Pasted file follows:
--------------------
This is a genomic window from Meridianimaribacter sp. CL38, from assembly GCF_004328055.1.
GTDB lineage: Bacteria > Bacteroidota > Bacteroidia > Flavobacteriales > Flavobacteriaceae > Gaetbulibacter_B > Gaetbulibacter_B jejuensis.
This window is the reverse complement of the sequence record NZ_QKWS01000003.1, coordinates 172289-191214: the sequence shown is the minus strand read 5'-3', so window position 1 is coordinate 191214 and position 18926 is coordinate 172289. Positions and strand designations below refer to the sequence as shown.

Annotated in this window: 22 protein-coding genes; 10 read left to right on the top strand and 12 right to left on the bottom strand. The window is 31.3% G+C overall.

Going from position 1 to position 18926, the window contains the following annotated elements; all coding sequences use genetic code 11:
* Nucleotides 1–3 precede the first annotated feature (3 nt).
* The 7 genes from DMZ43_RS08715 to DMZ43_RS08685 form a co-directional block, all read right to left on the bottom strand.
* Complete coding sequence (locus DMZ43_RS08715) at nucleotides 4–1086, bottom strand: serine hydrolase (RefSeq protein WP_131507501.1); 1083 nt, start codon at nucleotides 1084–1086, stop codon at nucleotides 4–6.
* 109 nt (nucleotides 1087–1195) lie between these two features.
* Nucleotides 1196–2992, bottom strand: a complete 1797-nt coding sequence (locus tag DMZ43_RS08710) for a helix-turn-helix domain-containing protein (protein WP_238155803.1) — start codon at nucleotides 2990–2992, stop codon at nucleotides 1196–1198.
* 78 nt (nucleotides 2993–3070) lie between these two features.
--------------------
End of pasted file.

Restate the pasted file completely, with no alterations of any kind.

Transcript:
This is a genomic window from Meridianimaribacter sp. CL38, from assembly GCF_004328055.1.
GTDB lineage: Bacteria > Bacteroidota > Bacteroidia > Flavobacteriales > Flavobacteriaceae > Gaetbulibacter_B > Gaetbulibacter_B jejuensis.
This window is the reverse complement of the sequence record NZ_QKWS01000003.1, coordinates 172289-191214: the sequence shown is the minus strand read 5'-3', so window position 1 is coordinate 191214 and position 18926 is coordinate 172289. Positions and strand designations below refer to the sequence as shown.

Annotated in this window: 22 protein-coding genes; 10 read left to right on the top strand and 12 right to left on the bottom strand. The window is 31.3% G+C overall.

Going from position 1 to position 18926, the window contains the following annotated elements; all coding sequences use genetic code 11:
* Nucleotides 1–3 precede the first annotated feature (3 nt).
* The 7 genes from DMZ43_RS08715 to DMZ43_RS08685 form a co-directional block, all read right to left on the bottom strand.
* Complete coding sequence (locus DMZ43_RS08715) at nucleotides 4–1086, bottom strand: serine hydrolase (RefSeq protein WP_131507501.1); 1083 nt, start codon at nucleotides 1084–1086, stop codon at nucleotides 4–6.
* 109 nt (nucleotides 1087–1195) lie between these two features.
* Nucleotides 1196–2992, bottom strand: a complete 1797-nt coding sequence (locus tag DMZ43_RS08710) for a helix-turn-helix domain-containing protein (protein WP_238155803.1) — start codon at nucleotides 2990–2992, stop codon at nucleotides 1196–1198.
* 78 nt (nucleotides 2993–3070) lie between these two features.